London - Oil climbed to a three-month high in New York, approaching $50 a barrel, after weekly industry data indicated that US crude stockpiles plunged last week.
Futures rose as much as 1.6% in New York after slipping 0.3% on Tuesday. Inventories dropped by 7.6 million barrels last week, the American Petroleum Institute was said to report.
Energy Information Administration (EIA) data on Wednesday is forecast to show stockpiles increased. A deal between OPEC and non-members could trim output by 1.2 million barrels a day and boost prices by as much as $15 a barrel, according to Venezuela’s oil minister.
Oil has advanced about 10% since the Organisation of Petroleum Exporting Countries (OPEC) agreed last week to cut production for the first time in eight years.
OPEC, which pumped at a record in September, will decide on quotas for the group’s members at an official meeting in Vienna on November 30.
Hurricane Matthew is heading for the US and may disrupt East Coast fuel shipments.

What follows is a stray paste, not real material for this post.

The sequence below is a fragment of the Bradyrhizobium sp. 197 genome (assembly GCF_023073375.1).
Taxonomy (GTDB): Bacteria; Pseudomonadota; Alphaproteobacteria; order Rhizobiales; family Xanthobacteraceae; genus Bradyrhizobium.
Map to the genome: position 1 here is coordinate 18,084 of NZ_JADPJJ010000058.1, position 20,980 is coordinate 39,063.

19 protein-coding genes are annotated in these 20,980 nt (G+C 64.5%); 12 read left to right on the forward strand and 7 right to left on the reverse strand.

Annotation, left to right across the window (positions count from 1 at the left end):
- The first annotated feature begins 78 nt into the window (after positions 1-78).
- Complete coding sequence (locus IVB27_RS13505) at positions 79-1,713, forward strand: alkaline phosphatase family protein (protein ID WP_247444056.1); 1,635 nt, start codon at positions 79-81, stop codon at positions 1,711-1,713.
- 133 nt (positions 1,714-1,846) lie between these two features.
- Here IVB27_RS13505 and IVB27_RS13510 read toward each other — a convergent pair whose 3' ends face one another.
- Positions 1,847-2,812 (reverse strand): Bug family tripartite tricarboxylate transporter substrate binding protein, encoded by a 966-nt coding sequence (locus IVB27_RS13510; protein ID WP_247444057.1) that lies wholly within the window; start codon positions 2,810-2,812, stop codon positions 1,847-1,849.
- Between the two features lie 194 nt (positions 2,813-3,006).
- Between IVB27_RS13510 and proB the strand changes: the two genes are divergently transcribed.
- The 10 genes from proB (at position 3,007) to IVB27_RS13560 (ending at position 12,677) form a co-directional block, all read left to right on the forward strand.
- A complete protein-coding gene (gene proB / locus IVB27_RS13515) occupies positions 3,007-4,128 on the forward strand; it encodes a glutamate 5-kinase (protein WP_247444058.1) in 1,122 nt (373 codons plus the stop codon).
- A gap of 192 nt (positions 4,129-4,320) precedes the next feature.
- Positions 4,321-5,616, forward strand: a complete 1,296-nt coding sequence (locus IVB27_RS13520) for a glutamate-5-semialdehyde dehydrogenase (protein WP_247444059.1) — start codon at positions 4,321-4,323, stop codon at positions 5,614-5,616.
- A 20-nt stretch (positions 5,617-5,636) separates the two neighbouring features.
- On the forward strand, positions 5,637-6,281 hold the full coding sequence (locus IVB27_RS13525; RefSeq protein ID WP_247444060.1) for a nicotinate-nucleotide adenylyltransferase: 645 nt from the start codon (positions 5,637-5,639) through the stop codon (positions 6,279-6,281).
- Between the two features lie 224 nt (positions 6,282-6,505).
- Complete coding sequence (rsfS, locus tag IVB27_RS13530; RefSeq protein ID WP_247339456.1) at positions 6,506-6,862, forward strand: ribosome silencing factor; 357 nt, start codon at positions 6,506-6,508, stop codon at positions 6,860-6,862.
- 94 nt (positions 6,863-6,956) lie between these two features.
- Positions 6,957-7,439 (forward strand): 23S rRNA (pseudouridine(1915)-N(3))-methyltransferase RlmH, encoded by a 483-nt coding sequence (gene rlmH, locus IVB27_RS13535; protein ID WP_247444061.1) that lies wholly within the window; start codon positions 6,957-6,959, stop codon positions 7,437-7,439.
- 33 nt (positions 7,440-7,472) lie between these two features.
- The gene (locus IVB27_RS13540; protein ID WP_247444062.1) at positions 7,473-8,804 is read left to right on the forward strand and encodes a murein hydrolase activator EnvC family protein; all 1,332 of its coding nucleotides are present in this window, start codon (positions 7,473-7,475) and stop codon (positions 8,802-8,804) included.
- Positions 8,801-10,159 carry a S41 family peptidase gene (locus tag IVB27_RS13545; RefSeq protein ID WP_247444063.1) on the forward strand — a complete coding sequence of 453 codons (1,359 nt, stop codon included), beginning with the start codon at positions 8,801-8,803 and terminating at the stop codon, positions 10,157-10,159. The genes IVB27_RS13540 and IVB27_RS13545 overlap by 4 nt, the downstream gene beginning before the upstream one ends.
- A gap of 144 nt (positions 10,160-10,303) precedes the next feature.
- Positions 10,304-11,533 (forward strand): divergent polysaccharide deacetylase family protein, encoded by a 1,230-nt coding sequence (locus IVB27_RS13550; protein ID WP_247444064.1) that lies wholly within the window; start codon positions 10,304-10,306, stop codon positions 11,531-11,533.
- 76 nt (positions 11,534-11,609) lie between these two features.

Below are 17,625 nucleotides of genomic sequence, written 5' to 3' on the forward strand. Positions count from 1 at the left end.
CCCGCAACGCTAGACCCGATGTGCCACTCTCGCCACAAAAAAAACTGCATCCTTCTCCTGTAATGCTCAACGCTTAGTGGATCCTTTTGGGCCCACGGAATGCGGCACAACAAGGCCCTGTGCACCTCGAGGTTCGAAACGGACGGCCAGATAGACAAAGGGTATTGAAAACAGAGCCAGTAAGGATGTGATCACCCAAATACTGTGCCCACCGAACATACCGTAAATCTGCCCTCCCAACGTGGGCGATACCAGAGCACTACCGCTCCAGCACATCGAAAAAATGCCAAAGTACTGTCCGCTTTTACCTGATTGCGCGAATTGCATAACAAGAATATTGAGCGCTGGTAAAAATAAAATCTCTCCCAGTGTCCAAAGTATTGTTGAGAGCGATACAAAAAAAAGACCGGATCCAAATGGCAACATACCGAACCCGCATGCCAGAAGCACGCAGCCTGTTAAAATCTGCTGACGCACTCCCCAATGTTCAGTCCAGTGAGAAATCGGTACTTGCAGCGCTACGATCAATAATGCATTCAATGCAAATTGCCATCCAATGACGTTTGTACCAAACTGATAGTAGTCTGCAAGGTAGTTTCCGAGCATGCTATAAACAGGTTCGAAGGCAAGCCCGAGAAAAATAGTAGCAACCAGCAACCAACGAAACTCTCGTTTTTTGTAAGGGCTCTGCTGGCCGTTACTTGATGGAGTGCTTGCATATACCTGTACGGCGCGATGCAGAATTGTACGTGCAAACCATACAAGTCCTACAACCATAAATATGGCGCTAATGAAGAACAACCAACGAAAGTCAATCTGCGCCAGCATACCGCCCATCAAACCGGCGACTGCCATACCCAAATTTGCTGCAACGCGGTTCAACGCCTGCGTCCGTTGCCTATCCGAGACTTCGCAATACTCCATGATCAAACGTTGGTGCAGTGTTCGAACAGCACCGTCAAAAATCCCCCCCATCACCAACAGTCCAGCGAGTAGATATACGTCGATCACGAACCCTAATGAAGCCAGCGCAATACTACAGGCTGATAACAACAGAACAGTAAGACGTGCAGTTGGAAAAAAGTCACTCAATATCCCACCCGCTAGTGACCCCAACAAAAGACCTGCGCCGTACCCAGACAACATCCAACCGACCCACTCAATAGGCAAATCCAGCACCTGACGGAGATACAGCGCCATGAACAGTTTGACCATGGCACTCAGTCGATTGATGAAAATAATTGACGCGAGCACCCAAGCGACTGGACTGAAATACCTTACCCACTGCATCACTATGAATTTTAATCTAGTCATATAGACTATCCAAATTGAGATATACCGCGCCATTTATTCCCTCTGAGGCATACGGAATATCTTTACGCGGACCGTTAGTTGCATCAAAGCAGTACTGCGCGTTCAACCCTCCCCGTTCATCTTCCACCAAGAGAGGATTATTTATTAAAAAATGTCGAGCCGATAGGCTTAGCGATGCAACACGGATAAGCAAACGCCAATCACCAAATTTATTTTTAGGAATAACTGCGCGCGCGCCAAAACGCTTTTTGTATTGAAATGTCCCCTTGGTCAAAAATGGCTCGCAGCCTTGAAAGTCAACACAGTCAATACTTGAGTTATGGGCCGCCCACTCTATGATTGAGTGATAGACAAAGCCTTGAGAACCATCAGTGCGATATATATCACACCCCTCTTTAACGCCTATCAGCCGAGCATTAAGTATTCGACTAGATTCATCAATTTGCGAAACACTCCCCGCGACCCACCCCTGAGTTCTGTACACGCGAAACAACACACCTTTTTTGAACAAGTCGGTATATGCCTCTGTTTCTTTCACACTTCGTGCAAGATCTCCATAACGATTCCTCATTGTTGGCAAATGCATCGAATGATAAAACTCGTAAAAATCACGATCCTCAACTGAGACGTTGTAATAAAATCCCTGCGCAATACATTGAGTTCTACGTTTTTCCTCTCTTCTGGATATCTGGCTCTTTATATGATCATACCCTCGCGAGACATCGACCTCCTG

"Another surprise draw in US crude oil stocks supports prices," said Michael Poulsen, an analyst at Global Risk Management. "Now this afternoon’s EIA report will be watched closely for confirmation or deviation."
West Texas Intermediate for November delivery rose as much as 79 cents to $49.48 a barrel on the New York Mercantile Exchange and was at $49.39 at 9:44 in London.
The contract lost 12 cents to $48.69 Tuesday after climbing 9.3% the previous four sessions. Total volume traded was in line with the 100-day average. Prices advanced 7.9% last month.
Brent for December settlement gained as much as 85 cents, to $51.72 a barrel on the London-based ICE Futures Europe exchange. The global benchmark was at a $1.62 premium to WTI for December.
Crude stockpiles at Cushing, Oklahoma, the delivery point for WTI and the biggest US oil storage hub, increased by 435 000 barrels last week, the API said on Tuesday, according to people familiar with the data. Nationwide inventories probably climbed by 1.5 million barrels, according to the Bloomberg survey before the EIA report.
OPEC would collectively cut output by 700 000 barrels a day under the accord hashed out last week in Algiers, Venezuelan Oil Minister Eulogio Del Pino said in an e-mailed statement. Non-OPEC states would reduce production by another 500 000 barrels a day, he said.
Hurricane Matthew, which hit Haiti and Cuba on Tuesday with winds of 145 miles (230 kilometres) per hour, is forecast to head for the US and hug Florida’s Atlantic coast on Thursday and on Friday before making landfall Saturday in the Carolinas, according to the US National Hurricane Centre.
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